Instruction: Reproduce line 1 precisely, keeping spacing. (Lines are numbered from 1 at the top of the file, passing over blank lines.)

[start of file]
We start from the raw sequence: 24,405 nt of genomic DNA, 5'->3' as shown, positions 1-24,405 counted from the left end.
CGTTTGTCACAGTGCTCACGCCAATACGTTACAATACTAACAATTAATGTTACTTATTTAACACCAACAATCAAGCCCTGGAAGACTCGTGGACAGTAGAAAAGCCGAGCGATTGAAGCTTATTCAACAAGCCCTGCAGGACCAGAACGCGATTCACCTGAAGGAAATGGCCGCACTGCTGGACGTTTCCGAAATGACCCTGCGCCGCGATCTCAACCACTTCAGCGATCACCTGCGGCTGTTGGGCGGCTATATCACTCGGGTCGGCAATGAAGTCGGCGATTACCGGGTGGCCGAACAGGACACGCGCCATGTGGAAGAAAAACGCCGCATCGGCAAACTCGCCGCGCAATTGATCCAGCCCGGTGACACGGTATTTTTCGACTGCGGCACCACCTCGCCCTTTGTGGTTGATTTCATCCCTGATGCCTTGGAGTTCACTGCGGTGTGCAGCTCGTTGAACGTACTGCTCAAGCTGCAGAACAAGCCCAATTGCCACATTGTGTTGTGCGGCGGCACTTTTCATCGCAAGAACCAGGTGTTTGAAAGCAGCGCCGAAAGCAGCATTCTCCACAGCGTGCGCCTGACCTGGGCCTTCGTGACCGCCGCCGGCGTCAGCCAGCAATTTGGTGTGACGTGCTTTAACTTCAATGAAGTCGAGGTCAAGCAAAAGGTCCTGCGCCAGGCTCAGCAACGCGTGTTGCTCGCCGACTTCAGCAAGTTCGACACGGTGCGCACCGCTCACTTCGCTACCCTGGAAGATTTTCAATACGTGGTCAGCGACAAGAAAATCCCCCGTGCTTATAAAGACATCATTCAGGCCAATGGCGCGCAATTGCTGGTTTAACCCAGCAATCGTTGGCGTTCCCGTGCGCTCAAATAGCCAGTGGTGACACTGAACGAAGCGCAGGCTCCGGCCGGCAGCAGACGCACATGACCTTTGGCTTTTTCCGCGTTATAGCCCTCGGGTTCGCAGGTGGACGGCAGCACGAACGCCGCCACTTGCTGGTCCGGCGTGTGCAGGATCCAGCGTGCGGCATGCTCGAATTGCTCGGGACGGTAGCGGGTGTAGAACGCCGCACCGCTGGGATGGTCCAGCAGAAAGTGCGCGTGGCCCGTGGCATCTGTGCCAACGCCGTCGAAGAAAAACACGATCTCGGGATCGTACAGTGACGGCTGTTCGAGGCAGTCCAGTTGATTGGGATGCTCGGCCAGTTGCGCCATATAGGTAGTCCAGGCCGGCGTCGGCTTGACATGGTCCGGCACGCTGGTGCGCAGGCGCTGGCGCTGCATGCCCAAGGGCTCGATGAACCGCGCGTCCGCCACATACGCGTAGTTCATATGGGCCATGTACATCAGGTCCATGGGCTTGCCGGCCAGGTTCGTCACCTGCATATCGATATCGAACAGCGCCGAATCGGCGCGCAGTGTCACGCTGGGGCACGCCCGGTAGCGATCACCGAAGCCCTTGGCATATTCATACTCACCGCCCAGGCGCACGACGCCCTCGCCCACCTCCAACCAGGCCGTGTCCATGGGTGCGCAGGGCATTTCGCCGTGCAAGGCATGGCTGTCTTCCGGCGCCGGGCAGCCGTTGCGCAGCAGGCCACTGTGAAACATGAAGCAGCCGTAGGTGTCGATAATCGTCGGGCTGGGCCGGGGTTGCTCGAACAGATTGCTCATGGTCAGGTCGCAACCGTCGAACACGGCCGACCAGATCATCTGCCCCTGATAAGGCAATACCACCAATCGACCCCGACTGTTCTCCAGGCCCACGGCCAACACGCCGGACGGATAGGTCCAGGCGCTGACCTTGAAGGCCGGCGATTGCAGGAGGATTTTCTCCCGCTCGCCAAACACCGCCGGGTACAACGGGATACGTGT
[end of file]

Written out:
We start from the raw sequence: 24,405 nt of genomic DNA, 5'->3' as shown, positions 1-24,405 counted from the left end.